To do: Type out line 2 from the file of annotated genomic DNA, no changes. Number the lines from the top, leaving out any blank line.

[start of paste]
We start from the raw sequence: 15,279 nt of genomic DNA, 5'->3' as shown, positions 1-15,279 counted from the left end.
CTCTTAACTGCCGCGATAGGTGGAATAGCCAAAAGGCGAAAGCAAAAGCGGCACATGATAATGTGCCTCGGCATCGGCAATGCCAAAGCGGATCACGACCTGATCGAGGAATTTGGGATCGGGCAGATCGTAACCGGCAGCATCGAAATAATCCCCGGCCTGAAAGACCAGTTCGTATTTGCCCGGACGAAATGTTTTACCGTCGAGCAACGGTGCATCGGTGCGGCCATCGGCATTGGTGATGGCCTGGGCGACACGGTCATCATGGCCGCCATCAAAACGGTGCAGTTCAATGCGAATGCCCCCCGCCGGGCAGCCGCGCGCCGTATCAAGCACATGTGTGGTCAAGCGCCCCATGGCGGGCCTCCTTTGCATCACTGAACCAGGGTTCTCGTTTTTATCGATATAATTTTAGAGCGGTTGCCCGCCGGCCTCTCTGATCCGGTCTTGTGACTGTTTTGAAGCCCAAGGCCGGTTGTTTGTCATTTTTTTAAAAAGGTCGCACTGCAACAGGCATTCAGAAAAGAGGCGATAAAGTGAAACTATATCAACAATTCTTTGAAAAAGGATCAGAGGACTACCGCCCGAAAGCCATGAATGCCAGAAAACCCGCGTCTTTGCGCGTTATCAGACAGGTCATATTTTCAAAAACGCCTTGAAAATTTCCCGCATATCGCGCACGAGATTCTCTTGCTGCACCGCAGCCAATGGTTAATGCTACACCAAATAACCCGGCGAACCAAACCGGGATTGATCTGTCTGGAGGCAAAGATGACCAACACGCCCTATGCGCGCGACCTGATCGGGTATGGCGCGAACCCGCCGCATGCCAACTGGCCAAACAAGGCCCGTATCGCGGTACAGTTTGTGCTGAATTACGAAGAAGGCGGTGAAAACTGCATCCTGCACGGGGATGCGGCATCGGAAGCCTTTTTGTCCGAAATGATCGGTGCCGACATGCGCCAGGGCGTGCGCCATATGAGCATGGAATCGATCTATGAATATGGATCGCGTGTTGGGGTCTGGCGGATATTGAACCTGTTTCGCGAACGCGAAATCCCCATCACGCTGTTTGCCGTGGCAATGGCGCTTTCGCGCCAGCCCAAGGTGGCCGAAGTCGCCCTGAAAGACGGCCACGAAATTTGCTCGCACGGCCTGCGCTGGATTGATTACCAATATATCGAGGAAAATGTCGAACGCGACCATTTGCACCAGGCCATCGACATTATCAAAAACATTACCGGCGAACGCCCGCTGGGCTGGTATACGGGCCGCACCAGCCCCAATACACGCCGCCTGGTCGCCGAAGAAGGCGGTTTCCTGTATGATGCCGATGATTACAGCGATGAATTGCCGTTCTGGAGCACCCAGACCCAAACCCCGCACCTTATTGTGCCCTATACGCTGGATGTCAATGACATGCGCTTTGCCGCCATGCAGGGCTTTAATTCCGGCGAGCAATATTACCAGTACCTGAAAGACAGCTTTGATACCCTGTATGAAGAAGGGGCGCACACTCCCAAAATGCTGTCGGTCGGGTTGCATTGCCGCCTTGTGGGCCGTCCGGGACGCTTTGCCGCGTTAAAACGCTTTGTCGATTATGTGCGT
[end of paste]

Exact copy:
CTCTTAACTGCCGCGATAGGTGGAATAGCCAAAAGGCGAAAGCAAAAGCGGCACATGATAATGTGCCTCGGCATCGGCAATGCCAAAGCGGATCACGACCTGATCGAGGAATTTGGGATCGGGCAGATCGTAACCGGCAGCATCGAAATAATCCCCGGCCTGAAAGACCAGTTCGTATTTGCCCGGACGAAATGTTTTACCGTCGAGCAACGGTGCATCGGTGCGGCCATCGGCATTGGTGATGGCCTGGGCGACACGGTCATCATGGCCGCCATCAAAACGGTGCAGTTCAATGCGAATGCCCCCCGCCGGGCAGCCGCGCGCCGTATCAAGCACATGTGTGGTCAAGCGCCCCATGGCGGGCCTCCTTTGCATCACTGAACCAGGGTTCTCGTTTTTATCGATATAATTTTAGAGCGGTTGCCCGCCGGCCTCTCTGATCCGGTCTTGTGACTGTTTTGAAGCCCAAGGCCGGTTGTTTGTCATTTTTTTAAAAAGGTCGCACTGCAACAGGCATTCAGAAAAGAGGCGATAAAGTGAAACTATATCAACAATTCTTTGAAAAAGGATCAGAGGACTACCGCCCGAAAGCCATGAATGCCAGAAAACCCGCGTCTTTGCGCGTTATCAGACAGGTCATATTTTCAAAAACGCCTTGAAAATTTCCCGCATATCGCGCACGAGATTCTCTTGCTGCACCGCAGCCAATGGTTAATGCTACACCAAATAACCCGGCGAACCAAACCGGGATTGATCTGTCTGGAGGCAAAGATGACCAACACGCCCTATGCGCGCGACCTGATCGGGTATGGCGCGAACCCGCCGCATGCCAACTGGCCAAACAAGGCCCGTATCGCGGTACAGTTTGTGCTGAATTACGAAGAAGGCGGTGAAAACTGCATCCTGCACGGGGATGCGGCATCGGAAGCCTTTTTGTCCGAAATGATCGGTGCCGACATGCGCCAGGGCGTGCGCCATATGAGCATGGAATCGATCTATGAATATGGATCGCGTGTTGGGGTCTGGCGGATATTGAACCTGTTTCGCGAACGCGAAATCCCCATCACGCTGTTTGCCGTGGCAATGGCGCTTTCGCGCCAGCCCAAGGTGGCCGAAGTCGCCCTGAAAGACGGCCACGAAATTTGCTCGCACGGCCTGCGCTGGATTGATTACCAATATATCGAGGAAAATGTCGAACGCGACCATTTGCACCAGGCCATCGACATTATCAAAAACATTACCGGCGAACGCCCGCTGGGCTGGTATACGGGCCGCACCAGCCCCAATACACGCCGCCTGGTCGCCGAAGAAGGCGGTTTCCTGTATGATGCCGATGATTACAGCGATGAATTGCCGTTCTGGAGCACCCAGACCCAAACCCCGCACCTTATTGTGCCCTATACGCTGGATGTCAATGACATGCGCTTTGCCGCCATGCAGGGCTTTAATTCCGGCGAGCAATATTACCAGTACCTGAAAGACAGCTTTGATACCCTGTATGAAGAAGGGGCGCACACTCCCAAAATGCTGTCGGTCGGGTTGCATTGCCGCCTTGTGGGCCGTCCGGGACGCTTTGCCGCGTTAAAACGCTTTGTCGATTATGTGCGT